Maryland board approves $1.4 million for lawyers in foster care lawsuit

Lawyers who fought Maryland on a lawsuit over foster care filed when Ronald Reagan was president will receive $1.4 million for their services under a recently concluded settlement.

The settlement was approved by the Board of Public Works Wednesday. The board — made up of the governor, comptroller and treasurer — gets the final say on the state's legal settlements.


Such agreements are routine items on the board agenda. But board members seldom see one with a price tag this high.

Mitchell Y. Mirviss, who has been involved in the case since 1988, says the state's getting a great deal.


"We're settling for 20 cents on the dollar for the services of the lawyers," said Mirviss, a partner at Venable LLP. He's been involved in the case since 1988 and his firm since 1990.

Katherine Morris, a spokeswoman for the Department of Human Resources, confirmed that the settlement involves attorney fees and not the substantive issues in the case.

The case known as L.J. et al vs. Massinga et al was filed in December 1984 in Maryland's U.S. District Court. It was brought by private lawyers working pro bono and the Public Justice Center on behalf of children placed in foster care in Baltimore.

The case still bears the name of lead defendant Ruth W. Massinga, who was secretary of human resources from 1983 to 1989.

The litigation charged that the Baltimore City Department of Social Services, an arm of the human resources department, failed to offer protection and services to children in need of foster care. The plaintiffs sought an injunction ordering the department to make improvements.

The court ruled in April 1987 that the state was not providing enough foster homes to meet the needs in Baltimore. It also found that the state failed to remove children from abusive or neglectful homes, that licenses were granted to foster parents who couldn't care for children and that foster children were given inadequate medical care, among other deficiencies.

Social services officials were instructed by the injunction to take a series of steps to improve foster care. The agency was told to visit every child in a Baltimore foster home monthly — weekly in cases where there were reports of maltreatment — and to offer every child appropriate medical care.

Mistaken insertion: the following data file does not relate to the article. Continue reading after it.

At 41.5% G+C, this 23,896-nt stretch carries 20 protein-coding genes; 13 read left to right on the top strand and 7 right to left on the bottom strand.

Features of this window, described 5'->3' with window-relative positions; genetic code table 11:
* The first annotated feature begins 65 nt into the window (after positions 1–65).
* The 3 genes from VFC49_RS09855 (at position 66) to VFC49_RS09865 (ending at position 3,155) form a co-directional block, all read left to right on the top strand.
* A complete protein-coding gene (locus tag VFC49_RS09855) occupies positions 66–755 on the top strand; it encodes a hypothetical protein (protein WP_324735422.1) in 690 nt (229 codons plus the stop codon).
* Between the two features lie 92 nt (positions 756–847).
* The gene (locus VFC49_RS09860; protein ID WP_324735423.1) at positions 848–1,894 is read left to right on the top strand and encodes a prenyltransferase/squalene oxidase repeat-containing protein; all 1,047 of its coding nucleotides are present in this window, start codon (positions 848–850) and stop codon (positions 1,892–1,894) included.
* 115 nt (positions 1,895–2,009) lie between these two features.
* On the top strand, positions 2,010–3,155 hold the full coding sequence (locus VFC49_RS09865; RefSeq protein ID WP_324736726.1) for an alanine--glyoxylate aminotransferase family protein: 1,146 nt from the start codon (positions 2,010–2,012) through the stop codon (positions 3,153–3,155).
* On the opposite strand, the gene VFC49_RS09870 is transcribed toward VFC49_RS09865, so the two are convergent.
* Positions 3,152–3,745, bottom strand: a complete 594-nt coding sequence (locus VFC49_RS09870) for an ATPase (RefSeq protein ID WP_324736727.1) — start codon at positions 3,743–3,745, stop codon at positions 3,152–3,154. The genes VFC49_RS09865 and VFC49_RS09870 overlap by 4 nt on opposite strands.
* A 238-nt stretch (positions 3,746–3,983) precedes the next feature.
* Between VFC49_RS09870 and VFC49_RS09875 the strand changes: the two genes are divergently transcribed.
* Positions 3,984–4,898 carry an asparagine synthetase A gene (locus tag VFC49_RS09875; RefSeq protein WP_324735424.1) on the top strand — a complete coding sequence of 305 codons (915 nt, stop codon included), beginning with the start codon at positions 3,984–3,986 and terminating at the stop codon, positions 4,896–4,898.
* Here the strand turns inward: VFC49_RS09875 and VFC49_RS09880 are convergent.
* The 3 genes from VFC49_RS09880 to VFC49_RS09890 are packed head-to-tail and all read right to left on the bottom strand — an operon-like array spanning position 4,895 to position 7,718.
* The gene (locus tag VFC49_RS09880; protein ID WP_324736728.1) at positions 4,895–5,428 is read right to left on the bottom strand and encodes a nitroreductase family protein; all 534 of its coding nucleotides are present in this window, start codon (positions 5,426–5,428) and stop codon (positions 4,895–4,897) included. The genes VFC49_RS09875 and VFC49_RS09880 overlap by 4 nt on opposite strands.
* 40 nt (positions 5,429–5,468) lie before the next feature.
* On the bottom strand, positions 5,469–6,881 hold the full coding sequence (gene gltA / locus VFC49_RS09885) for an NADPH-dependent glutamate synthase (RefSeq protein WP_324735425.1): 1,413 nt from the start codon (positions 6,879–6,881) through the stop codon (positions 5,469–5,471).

The state took the case to the 4th Circuit Court of Appeals and lost in 1988.


That year, the plaintiffs and the state entered into a consent decree under which agency officials were required to make a series of improvements.

That set off years of wrangling over whether the state was complying with the decree. In 1997 the plaintiffs' lawyers told the court they wanted it to hold the state in contempt of court for not complying.

That set up a new round of negotiations that led to another decree with tougher provisions including monitoring of the agency by an independent agent.

The state made one more abortive attempt to get out from under the original decree but was slapped down by the appeals courts in 2011. But in 2012, with monitoring reports flowing in on a monthly basis, the plaintiffs dropped their motion for contempt.

Mirviss said the settlement involves 91/2 years of legal work by Venable, the Public Justice Center and the Washington firm of WilmerHale, which will share in the proceeds. He said Venable alone spent $600,000 on the case for which it was not reimbursed.

The state could have avoided paying any legal fees, Mirviss said. He said the plaintiffs' lawyers offered to forgo compensation if the state refrained from taking an appeal to the Supreme Court. He said the state spurned the offer and went to the high court, where the justices refused to put it on their docket.


Mirviss said the lengthy litigation and continuing consent decree have produced positive results for children needing foster care.

"We've made significant headway in the last 10 years but there's more work to do," he said.

The department's Morris agreed that conditions are better.

"We've seen progress under the decree with regards to improvements in foster youth health services, access to education and the speed with which youth in DHR's care are placed into a permanent living arrangement," she said.